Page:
applies for a number of trade marks, specifying goods and
services in five classes. Company B writes a letter to Company
A. The contents are not entirely clear, but it is most likely
flagging up its own rights in a similar mark for some of those
goods/services, ahead of possibly filing an opposition. After
considering the request, Company A amends its applications and
the companies sign a coexistence agreement.
This happens around the world every day in trade mark land,
without any fuss.
Except it’s August. There’s not
much news around and, for many people, not too much work to do.
And when Company A is a local brewery with just eight staff and
Company B is a multinational corporation also associated with
high-profile sports teams and events, a few people pay
attention. The BBC gets hold of extracts from the letter, and
article becomes one of the top 10 on its homepage. The
Daily Mail website receives hundreds of outraged comments.
It is reported that Company B wants to put Company A out of
business, and is seeking to monopolise a common word. Twitter
Insults are hurled. Boycotts are threatened.
Company A (Redwell Brewery) is happy to speak to the media
and comment on twitter, but Company B (Red Bull – or
RedBully as some called it) says nothing. Finally, late in the
afternoon, it puts out a
terse statement saying it is "willing to allow" Company A
to maintain its mark so long as it does not use it for energy
The two parties have now apparently resolved
the dispute, which presumably concerned two trade mark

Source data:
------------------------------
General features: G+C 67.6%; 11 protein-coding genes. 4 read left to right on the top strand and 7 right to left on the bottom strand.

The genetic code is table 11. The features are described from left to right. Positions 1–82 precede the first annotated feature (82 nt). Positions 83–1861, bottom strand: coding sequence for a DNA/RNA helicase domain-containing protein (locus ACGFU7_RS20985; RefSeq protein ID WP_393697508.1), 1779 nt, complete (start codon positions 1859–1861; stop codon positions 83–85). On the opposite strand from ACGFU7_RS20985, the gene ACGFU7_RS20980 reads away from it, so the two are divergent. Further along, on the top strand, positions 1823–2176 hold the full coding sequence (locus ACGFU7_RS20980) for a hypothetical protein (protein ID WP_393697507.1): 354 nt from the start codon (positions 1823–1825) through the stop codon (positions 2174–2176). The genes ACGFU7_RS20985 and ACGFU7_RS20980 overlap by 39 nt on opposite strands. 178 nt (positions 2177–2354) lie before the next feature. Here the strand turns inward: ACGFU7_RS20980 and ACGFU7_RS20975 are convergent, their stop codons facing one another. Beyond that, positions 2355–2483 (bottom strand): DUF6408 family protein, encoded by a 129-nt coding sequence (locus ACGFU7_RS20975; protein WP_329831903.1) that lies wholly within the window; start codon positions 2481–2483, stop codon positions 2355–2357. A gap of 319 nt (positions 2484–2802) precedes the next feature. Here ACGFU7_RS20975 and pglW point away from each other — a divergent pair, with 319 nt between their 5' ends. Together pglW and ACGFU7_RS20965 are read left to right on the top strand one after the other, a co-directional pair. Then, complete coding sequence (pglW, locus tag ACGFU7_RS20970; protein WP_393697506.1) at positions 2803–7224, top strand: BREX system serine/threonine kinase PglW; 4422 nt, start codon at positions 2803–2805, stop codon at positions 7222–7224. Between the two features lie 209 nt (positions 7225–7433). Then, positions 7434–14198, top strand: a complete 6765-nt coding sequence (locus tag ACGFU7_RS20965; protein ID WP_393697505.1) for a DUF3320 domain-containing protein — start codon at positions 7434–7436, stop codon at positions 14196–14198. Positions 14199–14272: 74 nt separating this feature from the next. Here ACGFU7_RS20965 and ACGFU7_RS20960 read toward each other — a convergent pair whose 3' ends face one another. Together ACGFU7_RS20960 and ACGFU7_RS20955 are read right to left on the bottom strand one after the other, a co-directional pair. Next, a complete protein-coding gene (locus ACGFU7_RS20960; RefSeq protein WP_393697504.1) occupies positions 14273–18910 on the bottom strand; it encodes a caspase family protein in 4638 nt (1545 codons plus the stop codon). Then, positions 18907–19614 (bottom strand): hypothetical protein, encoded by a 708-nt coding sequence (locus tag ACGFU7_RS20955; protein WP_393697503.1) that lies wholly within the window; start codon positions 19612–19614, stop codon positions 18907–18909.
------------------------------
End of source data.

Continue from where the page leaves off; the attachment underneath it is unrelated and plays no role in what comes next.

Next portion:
applications Redwell had made at the UK IPO (numbers 3007392
- a series of six) covering goods and services in classes 16,
32, 33, 40 and 41. Notably, the specified goods in class 32
included "mineral and aerated waters" and "non-alcoholic
But in the meantime
Red Bull lost a lot of goodwill, which is a pity. We all know
that such brands take years to build up and, sadly, there are
counterfeiters and scammers who try to take advantage of them
and their customers. Red Bull has always taken a
robust position against fakes and frauds, and is probably
stronger for it. It looks like it made a misjudgement in this
case, though. So what lessons can be learned?
Here are three. First, when writing a letter ahead of legal
action to an unfamiliar party, don’t assume it
will remain confidential; ask yourself: would I be happy for
this to go viral? Second, particularly when dealing with small
companies, think about the potential repercussions and consider
alternative approaches. Even if you decide to go the C&D
route, sometimes the
polite or gentle approach may be more effective than an
aggressive stance. Third, when the backlash starts, be
prepared to stand up, clarify your position, engage with
critics and if appropriate, admit mistakes. That may be hard,
and may be contrary to what lawyers are used to doing, but the
alternative is going to be far worse.
Red Bull photo by Arne Müseler